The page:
Moroccan banks’ profitability recovered strongly in 1Q21 with loan impairment charges (LICs) easing and contributions to Morocco’s Covid-19 relief fund having ended, but full recovery to pre-pandemic levels is unlikely until at least 2022, Fitch Ratings says.
Aggregate net income for the seven largest Moroccan banks was up 86% yoy in 1Q21. The improvement was driven by a 28% yoy decrease in LICs following the significant front-loading of provisions in 2020, when banks recalibrated their IFRS 9 models in light of the pandemic and also applied management overlays.
The seven banks’ LICs/pre-impairment operating profit ratio fell to 39% in 1Q21(2020: 62%; 2019: 25%). While we expect the declining trend in LICs to continue, a return to pre-pandemic profitability levels is unlikely until at least 2022 given the slow economic recovery and the still uncertain course of the health crisis.
Stronger profitability in 1Q21 also reflected a base effect due to banks’ contribution to Morocco’s Covid-19 relief fund in 2020. The banking sector’s contribution amounted to about MAD3.8 billion, equivalent to about 11% of its 2019 operating expenses.
Revenues for the seven largest banks were modestly up in 1Q21, mostly owing to gains from market activities, while net interest income was slightly down. However, further improvement could be slow. The banks’ funding costs are not benefiting significantly from Morocco’s pandemic-related interest rate cuts as most funding is from current account and savings account deposits, where there is limited scope to reduce interest rates. We also expect loan growth to remain modest in 2021, continuing to be a constraint on fee income generation.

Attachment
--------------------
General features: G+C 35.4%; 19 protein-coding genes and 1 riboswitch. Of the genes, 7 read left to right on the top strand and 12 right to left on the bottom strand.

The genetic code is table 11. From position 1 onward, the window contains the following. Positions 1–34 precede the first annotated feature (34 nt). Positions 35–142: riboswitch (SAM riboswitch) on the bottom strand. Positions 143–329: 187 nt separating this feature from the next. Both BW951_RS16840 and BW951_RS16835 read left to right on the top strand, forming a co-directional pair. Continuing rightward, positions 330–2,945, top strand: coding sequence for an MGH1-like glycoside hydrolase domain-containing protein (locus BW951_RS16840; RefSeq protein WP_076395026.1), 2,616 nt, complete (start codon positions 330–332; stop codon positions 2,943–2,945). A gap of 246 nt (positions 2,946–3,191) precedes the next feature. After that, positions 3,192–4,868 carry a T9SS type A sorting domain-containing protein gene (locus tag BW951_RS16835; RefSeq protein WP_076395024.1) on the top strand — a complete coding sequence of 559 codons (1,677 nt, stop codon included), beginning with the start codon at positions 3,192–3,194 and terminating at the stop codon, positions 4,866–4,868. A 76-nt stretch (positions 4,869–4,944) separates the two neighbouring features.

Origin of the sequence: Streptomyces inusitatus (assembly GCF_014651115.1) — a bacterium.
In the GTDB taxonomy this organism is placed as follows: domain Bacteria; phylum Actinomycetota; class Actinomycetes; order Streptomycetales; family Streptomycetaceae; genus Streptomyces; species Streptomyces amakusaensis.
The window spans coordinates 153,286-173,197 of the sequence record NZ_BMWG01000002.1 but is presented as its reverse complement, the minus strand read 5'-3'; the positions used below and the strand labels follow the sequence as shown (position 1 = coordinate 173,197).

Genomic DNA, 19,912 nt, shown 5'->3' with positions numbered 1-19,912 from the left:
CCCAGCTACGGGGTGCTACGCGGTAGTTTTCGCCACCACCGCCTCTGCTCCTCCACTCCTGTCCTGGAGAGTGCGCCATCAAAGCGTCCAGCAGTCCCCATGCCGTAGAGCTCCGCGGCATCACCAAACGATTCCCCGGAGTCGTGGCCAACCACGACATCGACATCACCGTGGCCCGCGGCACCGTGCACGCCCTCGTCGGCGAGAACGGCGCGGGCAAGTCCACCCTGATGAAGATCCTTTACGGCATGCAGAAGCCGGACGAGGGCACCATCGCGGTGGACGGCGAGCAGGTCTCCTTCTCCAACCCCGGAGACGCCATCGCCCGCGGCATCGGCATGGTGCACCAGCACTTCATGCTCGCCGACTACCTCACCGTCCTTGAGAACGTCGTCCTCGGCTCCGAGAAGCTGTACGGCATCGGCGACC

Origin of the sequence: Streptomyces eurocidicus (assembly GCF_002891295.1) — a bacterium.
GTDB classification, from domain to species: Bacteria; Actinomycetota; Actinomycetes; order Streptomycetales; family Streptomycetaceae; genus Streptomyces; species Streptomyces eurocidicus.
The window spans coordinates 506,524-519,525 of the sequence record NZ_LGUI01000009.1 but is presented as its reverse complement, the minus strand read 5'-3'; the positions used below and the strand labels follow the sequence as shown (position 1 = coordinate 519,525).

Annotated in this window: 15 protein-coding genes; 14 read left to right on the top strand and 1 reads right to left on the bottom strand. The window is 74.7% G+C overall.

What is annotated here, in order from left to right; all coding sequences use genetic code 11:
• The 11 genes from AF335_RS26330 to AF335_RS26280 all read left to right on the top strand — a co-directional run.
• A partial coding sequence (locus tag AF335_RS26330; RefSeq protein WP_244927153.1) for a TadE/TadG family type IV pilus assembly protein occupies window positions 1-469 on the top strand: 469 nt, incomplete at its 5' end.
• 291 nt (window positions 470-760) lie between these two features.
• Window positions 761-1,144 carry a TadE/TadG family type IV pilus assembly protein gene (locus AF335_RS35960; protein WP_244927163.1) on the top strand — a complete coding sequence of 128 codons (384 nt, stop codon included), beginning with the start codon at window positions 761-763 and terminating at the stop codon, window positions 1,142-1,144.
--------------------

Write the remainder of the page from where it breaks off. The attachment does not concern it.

We therefore expect cost control to be crucial for earnings recovery in 2021-2022. Banks with wider geographical footprint and product diversification are more likely to return to pre-pandemic profitability quickly, owing to cross-selling capabilities and faster business growth in some of their African markets.
Private sector credit growth in Morocco was fuelled in 2020 by two large-scale state-guaranteed loan programmes, known locally as ‘Damane Oxygene’ and ‘Damane Relance’. More than MAD60 billion (equivalent to over 5% of GDP) of loans were extended under these programmes in 2020, but there will be no such impetus in 2021 as the bulk of the available amount has been used.
Private sector lending decreased by 1% in 1Q21 and we expect it to remain subdued in 2021 in line with the prevailing economic conditions. However, banks with international operations could see consolidated loan growth boosted by their operations in faster-growing markets. International operations account for 20%-30% of the banks’ consolidated assets.